The Reflektor Tapes is a fascinating insight into the making of Arcade Fire’s international #1 album Reflektor. The film recontextualizes the album experience, transporting the viewer into a kaleidoscopic sonic and visual landscape. The Reflektor Tapes blends never-before-seen personal interviews and moments captured by the band to dazzling effect, and features 20 minutes of exclusive unseen footage, filmed only for cinema audiences.

Return of the Atom Mika Taanila and Jussi Eerola, World Premiere

Finland was the first country in the West to give permission to build a new nuclear power plant after the Chernobyl disaster. The film portrays the strange and stressful life in the small Finnish ‘nuclear town’ Eurajoki during an era of nuclear renaissance.

Sherpa Jennifer Peedom, Canadian Premiere

Director Jennifer Peedom set out to uncover tension in the 2014 Everest climbing season from the Sherpas’ point of view, and instead captured a tragedy when an avalanche struck, killing 16 Sherpas. Sherpa tells the story of how the Sherpas united after the tragedy in the face of fierce opposition to reclaim the mountain they call Chomolungma.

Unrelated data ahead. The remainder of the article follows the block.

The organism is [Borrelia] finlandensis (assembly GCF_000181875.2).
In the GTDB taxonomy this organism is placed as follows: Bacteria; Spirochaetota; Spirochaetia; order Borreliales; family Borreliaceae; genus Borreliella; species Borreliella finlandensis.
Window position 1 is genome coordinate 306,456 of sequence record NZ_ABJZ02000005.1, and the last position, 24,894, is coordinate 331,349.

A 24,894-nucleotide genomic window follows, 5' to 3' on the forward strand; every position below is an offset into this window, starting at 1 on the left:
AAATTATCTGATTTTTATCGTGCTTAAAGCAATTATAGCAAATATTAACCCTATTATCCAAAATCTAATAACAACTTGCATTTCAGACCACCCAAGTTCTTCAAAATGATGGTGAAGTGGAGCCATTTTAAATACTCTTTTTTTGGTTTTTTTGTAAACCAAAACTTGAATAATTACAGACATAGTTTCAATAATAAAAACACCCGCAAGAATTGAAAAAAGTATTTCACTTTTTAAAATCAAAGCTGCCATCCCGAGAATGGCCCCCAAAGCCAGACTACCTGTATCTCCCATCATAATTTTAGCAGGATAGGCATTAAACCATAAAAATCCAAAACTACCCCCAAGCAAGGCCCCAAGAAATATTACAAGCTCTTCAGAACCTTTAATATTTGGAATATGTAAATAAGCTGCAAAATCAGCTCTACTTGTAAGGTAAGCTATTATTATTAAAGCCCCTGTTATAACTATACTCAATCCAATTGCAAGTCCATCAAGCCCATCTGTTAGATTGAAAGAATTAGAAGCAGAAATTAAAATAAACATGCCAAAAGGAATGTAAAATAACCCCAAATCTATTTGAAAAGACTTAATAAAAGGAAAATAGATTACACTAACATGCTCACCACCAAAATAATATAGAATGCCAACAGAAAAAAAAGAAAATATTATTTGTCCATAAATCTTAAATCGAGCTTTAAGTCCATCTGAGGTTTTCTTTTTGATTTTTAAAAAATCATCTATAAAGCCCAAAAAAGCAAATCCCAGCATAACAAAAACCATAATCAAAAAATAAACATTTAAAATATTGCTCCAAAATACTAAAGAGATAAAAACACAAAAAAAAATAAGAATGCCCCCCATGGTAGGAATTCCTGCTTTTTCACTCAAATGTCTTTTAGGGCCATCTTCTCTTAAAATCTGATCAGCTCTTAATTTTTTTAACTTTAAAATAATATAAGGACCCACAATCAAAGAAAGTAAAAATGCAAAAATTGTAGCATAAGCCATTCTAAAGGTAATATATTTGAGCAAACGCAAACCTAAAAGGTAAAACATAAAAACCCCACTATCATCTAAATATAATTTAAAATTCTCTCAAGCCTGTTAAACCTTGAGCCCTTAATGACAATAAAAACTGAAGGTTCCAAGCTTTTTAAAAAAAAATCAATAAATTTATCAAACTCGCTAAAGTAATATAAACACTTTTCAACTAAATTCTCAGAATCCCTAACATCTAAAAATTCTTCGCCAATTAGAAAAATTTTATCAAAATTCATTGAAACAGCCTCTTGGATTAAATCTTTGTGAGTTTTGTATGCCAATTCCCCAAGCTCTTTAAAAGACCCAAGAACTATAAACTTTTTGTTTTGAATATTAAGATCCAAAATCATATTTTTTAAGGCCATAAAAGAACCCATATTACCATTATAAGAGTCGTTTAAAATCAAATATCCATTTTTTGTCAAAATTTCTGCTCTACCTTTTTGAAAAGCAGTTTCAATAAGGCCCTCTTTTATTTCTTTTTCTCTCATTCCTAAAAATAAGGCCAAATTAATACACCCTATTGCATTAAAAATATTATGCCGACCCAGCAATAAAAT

Thru You Princess Ido Haar, International Premiere

In her late 30s, Samantha lives in New Orleans and works as a caregiver. She often uploads her songs and musings online and none of her clips get more than a few dozen hits. She doesn’t imagine that someone, on the other side of the world, is about to expand the number of listeners by millions. Kutiman, an Israeli musician, discovered Samantha’s songs on YouTube and weaves them with audiovisual symphonies composed of musical clips that people posted online.


Image via TIFF

Winter on Fire: Ukraine’s Fight for Freedom Evgeny Afineevsky, Canadian Premiere

Chronicling events that unfolded over 93 days in 2013 and 2014, Winter on Fire: Ukraine’s Fight for Freedom witnesses the formation of a new civil rights movement in Ukraine. What started as peaceful student demonstrations supporting European integration morphed into a full-fledged violent revolution calling for the resignation of the nation’s president. The film captures the remarkable mobilization of nearly a million citizens from across the country protesting the corrupt political regime that utilized extreme force against its own people to suppress their demands and freedom of expression.

Women He’s Undressed Gillian Armstrong, International Premiere

During Hollywood’s golden age, the Australian known as Orry-Kelly was a costume designer for an astonishing 282 films including classics like Some Like It Hot, Casablanca, and An American in Paris. As a gay male during a closeted era, he was also a keeper of secrets. Director Gillian Armstrong (Oscar and Lucinda; Little Women) employs inventive recreations, interviews and film clips to uncover his story.

[Documentaries previously announced for the Festival were Brian D. Johnson’s Al Purdy Was Here, Patrick Reed and Michelle Shephard’s Guantanamo’s Child: Omar Khadr, Mina Shum’s Ninth Floor, Avi Lewis’ This Changes Everything, and Geneviève Dulude-De Celles’ Welcome to F.L. playing in TIFF Docs; and Michael Moore’s Where to Invade Next for Special Presentations.]